The Indigenous Tlingit people had occupied the area for 11,000 years. So when colonialist Russian forces moved in, the Tlingit weren't going to give up without a fight.
Neither sleet nor snow could stop resilient archaeologists in Alaska from making the discovery of a lifetime. According to NBC News, researchers on Baranof Island have just unearthed the remnants of a 200-year-old Indigenous fort used as a defensive base against the Russian invasion of 1804.
According to Archaeology, this trapezoidal fort measured about 240 in length and 165 feet in width. A defensive “sapling fort” (or Shiskinoow), it was built by the Tlingit and Kiks.adi people in their battle against colonialist Russian forces.
The remarkable find has finally quashed any doubts that this historic site actually existed. According to the new study published in the journal Antiquity, scholars have tried to pinpoint the fort’s exact location for about 100 years, with nary a trace ever found. For decades, experts had only uncovered vague and circumstantial evidence of its existence.
While archaeologists like study co-author Thomas Urban of Cornell University are relieved at this long-overdue discovery, the greatest catharsis is surely that of the local Indigenous Peoples. From the Tlingit people to the Kiks.adi, or Frog clan, the fort’s discovery has become a powerful reminder of their ancestors’ resistance against foreign invaders.
As for scholars like Urban, locating the site in the first place had long since started to feel like a fool’s errand. But Urban paid no mind to the skeptics and instead executed a finely-tuned archaeological survey of the area where the fort was believed to be located. At last, in a clearing at Sitka National Historical Park, his ground-penetrating radar found electromagnetic anomalies below — revealing the fort.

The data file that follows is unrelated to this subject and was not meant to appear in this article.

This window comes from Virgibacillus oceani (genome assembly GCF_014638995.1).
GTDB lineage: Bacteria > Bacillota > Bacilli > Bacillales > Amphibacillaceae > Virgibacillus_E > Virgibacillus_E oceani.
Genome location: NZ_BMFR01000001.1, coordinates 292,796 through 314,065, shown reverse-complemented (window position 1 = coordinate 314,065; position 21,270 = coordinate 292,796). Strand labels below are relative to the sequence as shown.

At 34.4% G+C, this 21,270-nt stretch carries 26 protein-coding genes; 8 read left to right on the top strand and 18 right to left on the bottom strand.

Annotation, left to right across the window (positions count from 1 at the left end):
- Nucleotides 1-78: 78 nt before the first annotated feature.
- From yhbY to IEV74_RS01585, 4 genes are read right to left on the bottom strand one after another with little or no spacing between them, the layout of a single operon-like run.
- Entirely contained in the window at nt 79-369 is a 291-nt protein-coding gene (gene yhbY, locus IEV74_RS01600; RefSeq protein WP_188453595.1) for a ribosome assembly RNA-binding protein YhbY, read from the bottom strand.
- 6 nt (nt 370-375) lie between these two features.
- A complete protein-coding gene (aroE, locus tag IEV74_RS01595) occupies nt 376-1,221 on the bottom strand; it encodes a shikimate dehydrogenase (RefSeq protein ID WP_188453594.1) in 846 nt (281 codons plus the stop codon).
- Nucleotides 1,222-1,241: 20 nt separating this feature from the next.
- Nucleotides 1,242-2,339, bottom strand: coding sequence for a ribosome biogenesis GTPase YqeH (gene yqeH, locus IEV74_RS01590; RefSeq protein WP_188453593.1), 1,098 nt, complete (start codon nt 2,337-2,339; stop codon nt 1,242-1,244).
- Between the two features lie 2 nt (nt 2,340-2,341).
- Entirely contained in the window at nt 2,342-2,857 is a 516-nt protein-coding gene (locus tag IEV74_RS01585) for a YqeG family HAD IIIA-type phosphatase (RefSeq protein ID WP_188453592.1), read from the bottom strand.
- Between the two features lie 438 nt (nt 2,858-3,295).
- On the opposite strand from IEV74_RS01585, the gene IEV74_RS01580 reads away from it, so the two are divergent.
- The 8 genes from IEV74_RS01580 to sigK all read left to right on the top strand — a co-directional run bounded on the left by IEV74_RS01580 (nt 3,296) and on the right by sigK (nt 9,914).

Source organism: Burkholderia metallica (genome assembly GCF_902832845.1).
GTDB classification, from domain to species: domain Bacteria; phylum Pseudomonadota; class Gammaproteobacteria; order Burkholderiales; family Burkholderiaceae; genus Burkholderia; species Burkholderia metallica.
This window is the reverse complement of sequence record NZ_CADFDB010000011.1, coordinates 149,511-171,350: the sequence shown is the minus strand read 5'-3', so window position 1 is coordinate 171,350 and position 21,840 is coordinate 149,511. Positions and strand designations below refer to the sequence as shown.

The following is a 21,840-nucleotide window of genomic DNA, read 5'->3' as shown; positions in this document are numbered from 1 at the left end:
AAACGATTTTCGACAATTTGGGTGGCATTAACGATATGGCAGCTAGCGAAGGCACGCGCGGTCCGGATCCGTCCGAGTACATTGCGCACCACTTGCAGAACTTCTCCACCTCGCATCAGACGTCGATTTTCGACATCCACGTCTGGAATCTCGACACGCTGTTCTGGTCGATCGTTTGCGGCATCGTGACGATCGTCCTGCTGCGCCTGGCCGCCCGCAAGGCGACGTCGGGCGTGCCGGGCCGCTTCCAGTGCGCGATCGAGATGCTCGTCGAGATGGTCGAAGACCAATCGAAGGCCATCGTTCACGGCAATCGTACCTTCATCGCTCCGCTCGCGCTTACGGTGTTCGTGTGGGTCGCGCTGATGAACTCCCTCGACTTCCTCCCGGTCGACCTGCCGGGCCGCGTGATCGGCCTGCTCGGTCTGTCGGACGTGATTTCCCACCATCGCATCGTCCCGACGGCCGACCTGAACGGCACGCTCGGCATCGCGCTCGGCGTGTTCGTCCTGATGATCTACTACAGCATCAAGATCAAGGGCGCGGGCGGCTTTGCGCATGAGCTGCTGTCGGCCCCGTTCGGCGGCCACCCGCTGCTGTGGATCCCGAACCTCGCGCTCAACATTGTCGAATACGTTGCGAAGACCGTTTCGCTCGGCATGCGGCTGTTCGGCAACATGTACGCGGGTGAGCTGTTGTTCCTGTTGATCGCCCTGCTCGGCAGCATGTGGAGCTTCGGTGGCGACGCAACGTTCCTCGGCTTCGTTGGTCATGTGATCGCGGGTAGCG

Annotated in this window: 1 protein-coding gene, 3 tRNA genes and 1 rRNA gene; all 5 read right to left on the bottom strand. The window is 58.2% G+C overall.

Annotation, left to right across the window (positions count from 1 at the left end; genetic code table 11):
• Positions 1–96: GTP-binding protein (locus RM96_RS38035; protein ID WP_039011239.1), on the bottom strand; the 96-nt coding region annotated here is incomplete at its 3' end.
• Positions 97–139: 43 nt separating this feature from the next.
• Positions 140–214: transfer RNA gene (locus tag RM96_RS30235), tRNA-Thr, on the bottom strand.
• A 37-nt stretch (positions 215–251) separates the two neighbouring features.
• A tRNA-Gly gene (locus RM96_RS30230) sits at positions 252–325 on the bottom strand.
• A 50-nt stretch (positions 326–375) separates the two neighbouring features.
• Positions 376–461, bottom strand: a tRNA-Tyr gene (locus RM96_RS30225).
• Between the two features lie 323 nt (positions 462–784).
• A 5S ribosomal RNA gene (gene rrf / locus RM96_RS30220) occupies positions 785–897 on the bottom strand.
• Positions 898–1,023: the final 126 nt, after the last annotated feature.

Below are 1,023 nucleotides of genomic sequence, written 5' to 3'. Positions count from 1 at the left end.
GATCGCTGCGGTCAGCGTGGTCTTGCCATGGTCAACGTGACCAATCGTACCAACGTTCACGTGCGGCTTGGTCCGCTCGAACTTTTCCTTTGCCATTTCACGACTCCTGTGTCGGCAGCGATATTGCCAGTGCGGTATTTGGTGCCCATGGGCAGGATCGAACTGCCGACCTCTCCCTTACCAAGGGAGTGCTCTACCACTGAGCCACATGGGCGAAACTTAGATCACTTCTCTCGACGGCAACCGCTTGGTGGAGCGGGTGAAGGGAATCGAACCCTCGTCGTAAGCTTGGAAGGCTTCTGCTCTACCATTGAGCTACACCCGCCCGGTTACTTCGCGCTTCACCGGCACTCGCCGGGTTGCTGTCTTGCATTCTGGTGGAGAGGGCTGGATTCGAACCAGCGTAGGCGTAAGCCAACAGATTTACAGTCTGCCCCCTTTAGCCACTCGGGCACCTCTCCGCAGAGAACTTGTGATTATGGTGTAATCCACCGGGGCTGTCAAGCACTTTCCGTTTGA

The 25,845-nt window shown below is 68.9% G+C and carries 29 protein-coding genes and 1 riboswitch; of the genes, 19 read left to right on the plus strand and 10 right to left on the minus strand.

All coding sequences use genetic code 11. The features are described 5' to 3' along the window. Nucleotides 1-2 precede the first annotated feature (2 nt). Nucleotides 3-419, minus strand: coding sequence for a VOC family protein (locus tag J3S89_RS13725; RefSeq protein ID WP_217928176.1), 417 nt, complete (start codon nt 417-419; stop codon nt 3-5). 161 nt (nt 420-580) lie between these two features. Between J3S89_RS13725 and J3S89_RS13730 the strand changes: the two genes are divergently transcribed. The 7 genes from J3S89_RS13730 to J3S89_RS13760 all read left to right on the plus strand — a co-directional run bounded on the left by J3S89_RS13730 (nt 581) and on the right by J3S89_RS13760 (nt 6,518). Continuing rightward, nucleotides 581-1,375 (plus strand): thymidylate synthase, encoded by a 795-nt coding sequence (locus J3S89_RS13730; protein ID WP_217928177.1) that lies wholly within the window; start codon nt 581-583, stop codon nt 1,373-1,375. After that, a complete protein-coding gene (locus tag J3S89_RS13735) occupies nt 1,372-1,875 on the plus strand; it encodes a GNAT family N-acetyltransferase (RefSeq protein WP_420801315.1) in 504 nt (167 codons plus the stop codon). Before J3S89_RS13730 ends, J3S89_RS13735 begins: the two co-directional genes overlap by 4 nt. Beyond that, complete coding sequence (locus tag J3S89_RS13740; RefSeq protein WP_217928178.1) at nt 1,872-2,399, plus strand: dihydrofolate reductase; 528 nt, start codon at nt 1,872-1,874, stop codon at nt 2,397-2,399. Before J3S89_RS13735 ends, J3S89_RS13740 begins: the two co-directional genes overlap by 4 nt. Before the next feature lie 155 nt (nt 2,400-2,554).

The fort’s discovery provides a window into a pivotal yet often overlooked period in Alaskan history. Much of what is now Alaska was under Russian control until the United States purchased the area in 1867. While the Russians ruled the area, the Indigenous populations put up a harsh fight against this aggressive colonialism.
Conflicts began soon after Russian fur traders set up shop in the area in 1799. Three years later, the Tlingit people destroyed the Russian settlement, known as Old Sitka. The Russians soon went back home, defeated — only to return in 1804.
Determined to secure trade settlements in the area once and for all, the Russians came back with 1,500 men in tow. Unfortunately for them, the Tlingit had purchased hundreds of guns and cannons from British and American traders during their absence. They had also built a fort, now manned by 800 Kiks.adi members.
In building the fort, strategic positioning was imperative. There was no telling how many attackers would be coming back, or what weaponry they would be employing. As such, the Indigenous groups built their structure behind tidal flats, and ensured that it was not within range of Russia’s naval artillery.
To fortify the structure itself, they used thick alder saplings on the outside walls. All of these preparations proved to be essential when the Russians returned and the battle began.
“It was constructed of wood so thick and strong the shot from my guns could not penetrate at the short distance of a cable’s length [between 600 and 720 feet],” wrote Yuri Lisyansky, who served as captain of Russia’s Neva warship, at the time.
The bloody conflict ultimately took days to come to an end, and only concluded when the Indigenous groups ran out of gunpowder and fled inland. In the end, the Tlingit agreed to let the invading horde post up along the coast and trade their sea-otter pelts — in a treaty which saw the newly-uncovered fort quickly become largely useless.
But the entire treaty itself became useless when Russia sold Alaska to the United States in 1867. The Tlingit had occupied this area for 11,000 years, and suddenly saw the entire region sold off to America by the Russians — who only owned certain coastal areas in the first place.
In the end, the Alaska Native Claims Settlement Act of 1971 saw the U.S. dole out almost $1 billion to the land’s original inhabitants. It’s still the largest land claims settlement in American history.
But much of the Alaskan history in question has long been shrouded in uncertainty. As long as the Sitka fort remained undiscovered, a piece of the story about the Russian invasion was always going to be missing.
Today, however, not only are the legends confirmed, but those whose ancestors fought in the bloody battle of 1804 now have a monument to the sacrifices of their forebears.